A Highlighted Source of Big Data for Artificial Intelligence: The Growing Impact of Automated Tracking Systems
As seen in Chapters 1 and 3, machine learning has become increasingly popular in computer vision-based applications due to the state-of-the-art results reachable in the image classification, object detection, and natural language processing domains of performance (Elhoseny, 2020). Video watching applications are becoming increasingly important for analysing individual performance, and video object tracking is an essential task because it generates interrelated temporal data about the moving objects in a film clip (Luo et al., 2018). Over the last few years, systems capable of tracking the movement of players and the ball in different sports (e.g., football, rugby, handball) have multiplied, which provides a detailed characterization and analysis of the behaviour of athletes and teams.
The usefulness of this type of technology was well demonstrated by Chambers et al. (2019), who developed and validated a scrum algorithm to automatically detect scrum events in rugby. Such innovation allows a significant efficiency in the process of players’ performance analysis, since previously, this type of analysis was only possible through the use of notational analysis techniques which proved to be very time consuming. Using automated tracking system technology and analysis allows coaches and sport scientists to determine the physical load associated with these contact events, which should improve player-training process and reduce the risk of injury.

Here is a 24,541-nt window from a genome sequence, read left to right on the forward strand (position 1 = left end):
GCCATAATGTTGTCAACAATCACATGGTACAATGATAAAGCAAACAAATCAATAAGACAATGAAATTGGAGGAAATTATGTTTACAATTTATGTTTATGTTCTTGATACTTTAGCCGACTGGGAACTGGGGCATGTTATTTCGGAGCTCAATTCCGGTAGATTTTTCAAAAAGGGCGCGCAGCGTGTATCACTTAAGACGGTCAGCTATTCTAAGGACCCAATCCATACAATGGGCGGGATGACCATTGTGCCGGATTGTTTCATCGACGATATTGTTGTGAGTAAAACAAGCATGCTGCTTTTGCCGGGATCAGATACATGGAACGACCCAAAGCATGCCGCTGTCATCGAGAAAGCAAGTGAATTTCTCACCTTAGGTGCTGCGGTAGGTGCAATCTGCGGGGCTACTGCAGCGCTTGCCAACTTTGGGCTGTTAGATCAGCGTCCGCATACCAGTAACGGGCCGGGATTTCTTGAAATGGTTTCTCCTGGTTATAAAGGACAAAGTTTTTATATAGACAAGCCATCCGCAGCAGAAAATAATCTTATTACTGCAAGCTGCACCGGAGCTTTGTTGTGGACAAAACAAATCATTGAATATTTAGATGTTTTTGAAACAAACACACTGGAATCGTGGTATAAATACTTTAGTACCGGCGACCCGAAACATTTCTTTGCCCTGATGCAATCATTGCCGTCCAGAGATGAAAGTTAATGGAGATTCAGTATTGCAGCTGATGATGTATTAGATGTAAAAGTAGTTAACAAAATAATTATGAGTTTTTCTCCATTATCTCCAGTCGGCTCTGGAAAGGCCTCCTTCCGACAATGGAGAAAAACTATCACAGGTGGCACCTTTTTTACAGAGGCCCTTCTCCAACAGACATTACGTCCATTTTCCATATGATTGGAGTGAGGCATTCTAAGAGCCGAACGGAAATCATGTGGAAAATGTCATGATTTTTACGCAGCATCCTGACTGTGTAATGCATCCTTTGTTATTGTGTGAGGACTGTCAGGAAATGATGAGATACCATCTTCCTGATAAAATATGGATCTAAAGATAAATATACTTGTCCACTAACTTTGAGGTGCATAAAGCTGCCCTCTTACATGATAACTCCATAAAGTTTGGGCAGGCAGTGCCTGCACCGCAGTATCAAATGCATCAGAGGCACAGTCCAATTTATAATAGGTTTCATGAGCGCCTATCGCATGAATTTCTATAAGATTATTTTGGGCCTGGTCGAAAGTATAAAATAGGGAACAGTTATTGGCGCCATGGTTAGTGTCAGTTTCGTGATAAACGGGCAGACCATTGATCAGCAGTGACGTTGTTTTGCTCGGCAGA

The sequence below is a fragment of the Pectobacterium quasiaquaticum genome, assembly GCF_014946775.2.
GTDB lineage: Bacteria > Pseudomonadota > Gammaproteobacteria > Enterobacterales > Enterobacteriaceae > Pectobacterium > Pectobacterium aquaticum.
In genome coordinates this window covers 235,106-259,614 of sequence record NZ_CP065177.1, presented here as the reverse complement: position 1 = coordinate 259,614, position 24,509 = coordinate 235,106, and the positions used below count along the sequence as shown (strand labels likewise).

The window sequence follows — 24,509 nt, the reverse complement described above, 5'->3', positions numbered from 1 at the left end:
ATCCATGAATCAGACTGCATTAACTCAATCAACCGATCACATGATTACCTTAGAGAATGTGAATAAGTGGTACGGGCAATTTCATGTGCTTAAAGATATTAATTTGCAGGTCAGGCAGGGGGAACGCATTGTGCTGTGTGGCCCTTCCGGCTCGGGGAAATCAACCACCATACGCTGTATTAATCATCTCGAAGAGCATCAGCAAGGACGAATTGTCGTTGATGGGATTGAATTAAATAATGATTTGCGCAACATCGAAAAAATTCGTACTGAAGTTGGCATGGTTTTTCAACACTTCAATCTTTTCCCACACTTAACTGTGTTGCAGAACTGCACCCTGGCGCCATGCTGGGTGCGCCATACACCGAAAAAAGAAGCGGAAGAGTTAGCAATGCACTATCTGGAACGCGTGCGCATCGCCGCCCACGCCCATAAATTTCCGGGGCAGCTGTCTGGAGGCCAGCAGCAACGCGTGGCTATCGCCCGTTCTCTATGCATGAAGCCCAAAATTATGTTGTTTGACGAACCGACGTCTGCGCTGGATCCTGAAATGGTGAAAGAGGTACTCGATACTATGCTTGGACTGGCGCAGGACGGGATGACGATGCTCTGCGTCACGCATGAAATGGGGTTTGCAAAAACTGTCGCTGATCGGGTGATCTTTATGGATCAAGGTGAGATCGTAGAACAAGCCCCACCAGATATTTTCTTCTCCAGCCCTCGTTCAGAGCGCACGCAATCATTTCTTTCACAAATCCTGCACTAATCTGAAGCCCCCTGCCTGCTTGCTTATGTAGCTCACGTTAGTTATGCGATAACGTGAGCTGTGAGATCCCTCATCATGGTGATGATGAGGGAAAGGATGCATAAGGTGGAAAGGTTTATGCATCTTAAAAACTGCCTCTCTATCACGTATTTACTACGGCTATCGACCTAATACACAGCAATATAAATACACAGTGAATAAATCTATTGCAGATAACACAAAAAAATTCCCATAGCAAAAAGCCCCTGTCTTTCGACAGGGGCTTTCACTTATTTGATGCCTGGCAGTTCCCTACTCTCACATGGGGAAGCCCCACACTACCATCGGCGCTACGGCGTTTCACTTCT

In volleyball, Hsu et al. (2016) developed an automatic system capable of extracting play-by-play periods and locating players using a novel 2D histogram-based approach, which proved to be effective not only for obtaining tactical information but also for collecting descriptive performance statistics during competition. Additionally, Gomez et al. (2014) compared two player tracking methods (a classical particle filter and a rigid grid integral histogram tracker) in beach volley. They concluded that contrary to the previous literature where tracking results of over 90% were verified, in this study tracking accuracy of the ball was 54.2% for the trajectory growth method and 42.1% for the Hough line detection method. The difficulties in accurately detecting the ball trajectories had also been previously reported by Chen et al. (2012) in baseball, and by Leo et al. (2013) in soccer. More recently, Takahashi et al. (2018) reported to have a successful experience in improving a system to automatically detect the movement of the ball in soccer, integrating tracking results from multi-view cameras in real time.
Over the last decades there has been an exponential increase in soccer video analysis research (Leo et al., 2013). Using Bayesian methods, some investigators (Martinez-del-Rincon et al., 2009; Motoi et al., 2012) tried to develop some game tracking systems that have revealed some functionality in detecting in-game events. These models seem to be important not only for coaches and practitioners but also for an increasing number of fans at home or in the stadium who may be interested in consuming more ‘live’ detailed, performance information.